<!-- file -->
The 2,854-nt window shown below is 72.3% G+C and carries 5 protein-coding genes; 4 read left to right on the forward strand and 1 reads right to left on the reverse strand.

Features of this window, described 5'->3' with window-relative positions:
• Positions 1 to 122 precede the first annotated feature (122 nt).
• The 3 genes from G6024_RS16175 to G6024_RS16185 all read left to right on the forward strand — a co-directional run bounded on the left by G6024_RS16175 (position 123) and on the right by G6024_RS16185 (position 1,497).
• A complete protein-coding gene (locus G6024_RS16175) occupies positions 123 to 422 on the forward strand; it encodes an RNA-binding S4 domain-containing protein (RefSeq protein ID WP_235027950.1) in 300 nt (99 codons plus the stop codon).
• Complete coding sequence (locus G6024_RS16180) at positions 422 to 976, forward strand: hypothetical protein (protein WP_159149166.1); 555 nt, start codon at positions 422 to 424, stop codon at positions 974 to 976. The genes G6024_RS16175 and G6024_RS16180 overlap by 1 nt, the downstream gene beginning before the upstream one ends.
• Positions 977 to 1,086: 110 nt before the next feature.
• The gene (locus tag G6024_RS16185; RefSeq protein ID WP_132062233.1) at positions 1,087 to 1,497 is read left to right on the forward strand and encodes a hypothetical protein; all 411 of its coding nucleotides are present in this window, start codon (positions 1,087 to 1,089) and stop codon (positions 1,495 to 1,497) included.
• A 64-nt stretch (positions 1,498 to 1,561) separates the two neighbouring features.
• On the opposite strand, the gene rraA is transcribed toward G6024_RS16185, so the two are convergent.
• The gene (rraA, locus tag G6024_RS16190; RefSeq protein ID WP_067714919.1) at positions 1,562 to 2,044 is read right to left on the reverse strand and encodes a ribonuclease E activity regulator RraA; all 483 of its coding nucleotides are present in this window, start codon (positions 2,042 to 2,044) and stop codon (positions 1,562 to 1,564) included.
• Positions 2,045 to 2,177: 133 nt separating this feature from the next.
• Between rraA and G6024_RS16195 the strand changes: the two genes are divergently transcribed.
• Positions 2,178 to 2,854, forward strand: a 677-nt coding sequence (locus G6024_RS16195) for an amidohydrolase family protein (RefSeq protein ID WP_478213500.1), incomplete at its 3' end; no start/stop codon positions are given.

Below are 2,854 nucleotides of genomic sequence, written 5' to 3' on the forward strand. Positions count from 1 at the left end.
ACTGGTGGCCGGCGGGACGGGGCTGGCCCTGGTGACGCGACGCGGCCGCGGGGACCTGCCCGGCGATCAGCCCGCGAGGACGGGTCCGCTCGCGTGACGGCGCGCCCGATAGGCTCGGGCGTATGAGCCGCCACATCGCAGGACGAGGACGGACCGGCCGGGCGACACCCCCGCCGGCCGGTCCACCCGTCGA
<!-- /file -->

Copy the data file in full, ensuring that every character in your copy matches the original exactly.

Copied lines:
The 2,854-nt window shown below is 72.3% G+C and carries 5 protein-coding genes; 4 read left to right on the forward strand and 1 reads right to left on the reverse strand.

Features of this window, described 5'->3' with window-relative positions:
• Positions 1 to 122 precede the first annotated feature (122 nt).
• The 3 genes from G6024_RS16175 to G6024_RS16185 all read left to right on the forward strand — a co-directional run bounded on the left by G6024_RS16175 (position 123) and on the right by G6024_RS16185 (position 1,497).
• A complete protein-coding gene (locus G6024_RS16175) occupies positions 123 to 422 on the forward strand; it encodes an RNA-binding S4 domain-containing protein (RefSeq protein ID WP_235027950.1) in 300 nt (99 codons plus the stop codon).
• Complete coding sequence (locus G6024_RS16180) at positions 422 to 976, forward strand: hypothetical protein (protein WP_159149166.1); 555 nt, start codon at positions 422 to 424, stop codon at positions 974 to 976. The genes G6024_RS16175 and G6024_RS16180 overlap by 1 nt, the downstream gene beginning before the upstream one ends.
• Positions 977 to 1,086: 110 nt before the next feature.
• The gene (locus tag G6024_RS16185; RefSeq protein ID WP_132062233.1) at positions 1,087 to 1,497 is read left to right on the forward strand and encodes a hypothetical protein; all 411 of its coding nucleotides are present in this window, start codon (positions 1,087 to 1,089) and stop codon (positions 1,495 to 1,497) included.
• A 64-nt stretch (positions 1,498 to 1,561) separates the two neighbouring features.
• On the opposite strand, the gene rraA is transcribed toward G6024_RS16185, so the two are convergent.
• The gene (rraA, locus tag G6024_RS16190; RefSeq protein ID WP_067714919.1) at positions 1,562 to 2,044 is read right to left on the reverse strand and encodes a ribonuclease E activity regulator RraA; all 483 of its coding nucleotides are present in this window, start codon (positions 2,042 to 2,044) and stop codon (positions 1,562 to 1,564) included.
• Positions 2,045 to 2,177: 133 nt separating this feature from the next.
• Between rraA and G6024_RS16195 the strand changes: the two genes are divergently transcribed.
• Positions 2,178 to 2,854, forward strand: a 677-nt coding sequence (locus G6024_RS16195) for an amidohydrolase family protein (RefSeq protein ID WP_478213500.1), incomplete at its 3' end; no start/stop codon positions are given.

Below are 2,854 nucleotides of genomic sequence, written 5' to 3' on the forward strand. Positions count from 1 at the left end.
ACTGGTGGCCGGCGGGACGGGGCTGGCCCTGGTGACGCGACGCGGCCGCGGGGACCTGCCCGGCGATCAGCCCGCGAGGACGGGTCCGCTCGCGTGACGGCGCGCCCGATAGGCTCGGGCGTATGAGCCGCCACATCGCAGGACGAGGACGGACCGGCCGGGCGACACCCCCGCCGGCCGGTCCACCCGTCGA